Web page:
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…be sure to check out “The Muppet (Art) Show” at the Rogues Gallery in Packrat Comics in Hilliard.

The show will feature work from a bunch of artists who each contributed their own interpretations of the Muppets. The best part? A bunch of my friends are in it!

Jeremy R. Scott created this gem…

Dwellephant contributed numerous pieces to the show (this being one of them)…

…as did the event’s organizer, Josh Peters.

Other artists include Joel Jackson, Alex Clare, and Timberlee Myers, among others.

The opening reception is this Saturday, December 3rd at 7:00 PM. The gallery will also be open during Packrat Comics’ regular business hours.

Learn more about the event and see more pieces here on Facebook, and here at the Rogues Gallery blog.

It’s time to play the music,


I’ve said it before and I’ll say it again: I love free stuff. Who doesn’t? But a recent batch of items that found their way into my mailbox are some of the best yet.

Let’s start off with music, shall we?

Last month, Masterworks Jazz released their final installment of albums celebrating the 40th anniversary of CTI/Kudu Records. The release included four classic reissues of jazz albums that had been previously unavailable on CD.

First up is Esther Phillips’ 1974 album “Performance.” Phillips’ lyrical style is often compared to Nina Simone, and rightfully so. Her blend of classic blues and jazz mixes well with the pop and disco sensibilities of the era in which the album was released. The album features the seven original tracks (including a cover of Isaac Hayes’ “Can’t Trust Your Neighbor With Your Baby”) as well as an eighth bonus track/cover of Jerry Jeff Walker’s “Mr. Bonjangles.”

Horn player Hank Crawford’s “Don’t You Worry ‘Bout A Thing” (named after and featuring a cover of the Stevie Wonder tune of the same name) follows. The disc offers up only five songs, but those handful of tracks showcase a group of emerging jazz artists who years later would become masters of the genre. With a taste of funk and soul thrown in for good measure, “Don’t You Worry ‘Bout A Thing” gives a new take on the old idea of what jazz was at the time.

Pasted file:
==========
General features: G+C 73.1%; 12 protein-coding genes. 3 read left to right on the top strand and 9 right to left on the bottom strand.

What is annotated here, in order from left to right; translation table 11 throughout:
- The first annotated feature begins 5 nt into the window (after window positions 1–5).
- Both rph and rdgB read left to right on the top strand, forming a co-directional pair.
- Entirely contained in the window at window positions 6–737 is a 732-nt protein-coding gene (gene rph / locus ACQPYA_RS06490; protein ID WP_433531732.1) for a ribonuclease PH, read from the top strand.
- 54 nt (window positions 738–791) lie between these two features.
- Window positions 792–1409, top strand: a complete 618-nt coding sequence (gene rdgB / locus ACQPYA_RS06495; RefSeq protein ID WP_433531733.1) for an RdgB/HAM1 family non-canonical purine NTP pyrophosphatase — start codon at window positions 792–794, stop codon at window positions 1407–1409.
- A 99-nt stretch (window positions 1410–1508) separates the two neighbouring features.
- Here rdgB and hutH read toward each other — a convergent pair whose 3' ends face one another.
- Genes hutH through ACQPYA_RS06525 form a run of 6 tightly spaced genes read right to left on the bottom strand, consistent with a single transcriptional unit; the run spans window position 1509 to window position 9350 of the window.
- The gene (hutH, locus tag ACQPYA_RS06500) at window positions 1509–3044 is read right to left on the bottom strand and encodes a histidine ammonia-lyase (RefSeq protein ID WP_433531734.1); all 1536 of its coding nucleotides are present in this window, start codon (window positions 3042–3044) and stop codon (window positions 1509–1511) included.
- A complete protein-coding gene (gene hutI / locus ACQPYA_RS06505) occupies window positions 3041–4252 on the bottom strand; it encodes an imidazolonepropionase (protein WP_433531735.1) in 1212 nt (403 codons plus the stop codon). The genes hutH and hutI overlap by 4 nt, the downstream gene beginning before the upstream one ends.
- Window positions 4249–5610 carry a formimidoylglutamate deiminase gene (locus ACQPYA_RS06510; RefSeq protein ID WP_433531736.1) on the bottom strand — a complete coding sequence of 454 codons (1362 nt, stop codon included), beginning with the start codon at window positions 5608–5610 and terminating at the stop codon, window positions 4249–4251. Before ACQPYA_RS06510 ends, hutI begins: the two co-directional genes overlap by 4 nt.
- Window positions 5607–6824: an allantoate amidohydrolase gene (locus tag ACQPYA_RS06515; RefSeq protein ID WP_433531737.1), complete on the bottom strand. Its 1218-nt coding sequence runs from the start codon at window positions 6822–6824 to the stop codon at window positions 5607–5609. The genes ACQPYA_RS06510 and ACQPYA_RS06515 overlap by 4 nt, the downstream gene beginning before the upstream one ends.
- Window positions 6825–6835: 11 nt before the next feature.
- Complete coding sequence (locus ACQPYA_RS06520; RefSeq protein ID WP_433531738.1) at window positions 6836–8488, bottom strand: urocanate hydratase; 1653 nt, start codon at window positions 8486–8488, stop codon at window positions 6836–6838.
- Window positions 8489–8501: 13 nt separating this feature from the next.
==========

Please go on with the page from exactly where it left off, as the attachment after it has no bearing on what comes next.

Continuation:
If you’re a sucker for the organ (which I admittedly am, mostly because of my old rollerskating days spent at Rollaero in Milwaukee), you’ll love “Wild Horses Rock Steady” by one of the masters of the craft, Johnny Hammond. Named after (and also featuring covers of) The Rolling Stones’ “Wild Horses” and Aretha Franklin’s “Rock Steady,” Hammond and his band of musicians dish up organ-driven versions of tracks like Cat Stevens’ “Peace Train” and “I Don’t Know How To Love Him” from “Jesus Christ Superstar.” Hammond’s band is equally as impressive, with the likes of Grover Washington, Jr. on saxophone and Ron Carter on bass.

And wrapping up the releases is Lonnie Smith’s “Mama Wailer,” an album that features two original compositions (the title track and “Hola Muneca”) and two covers (Carole King’s “I Feel The Earth Move” and Sly and the Family Stone’s “Stand”). While Smith is known for his work on the Hammond B-3 organ, the album’s title track finds him on clavinet. Grover Washington, Jr. also appears in Smith’s backing band, as does Billy Cobham and Airto Moreira.

If you’re a fan of early seventies jazz, especially if you’ve been waiting all this time for these albums to be released on CD, pick them up now. If you have no idea what early seventies jazz (as influenced by the funk and soul of the era) sounds like, try and remember back to the music you heard on “Sesame Street” growing up. That’s a pretty good description of what most of the tracks on these albums sound like.

Learn more about the releases here.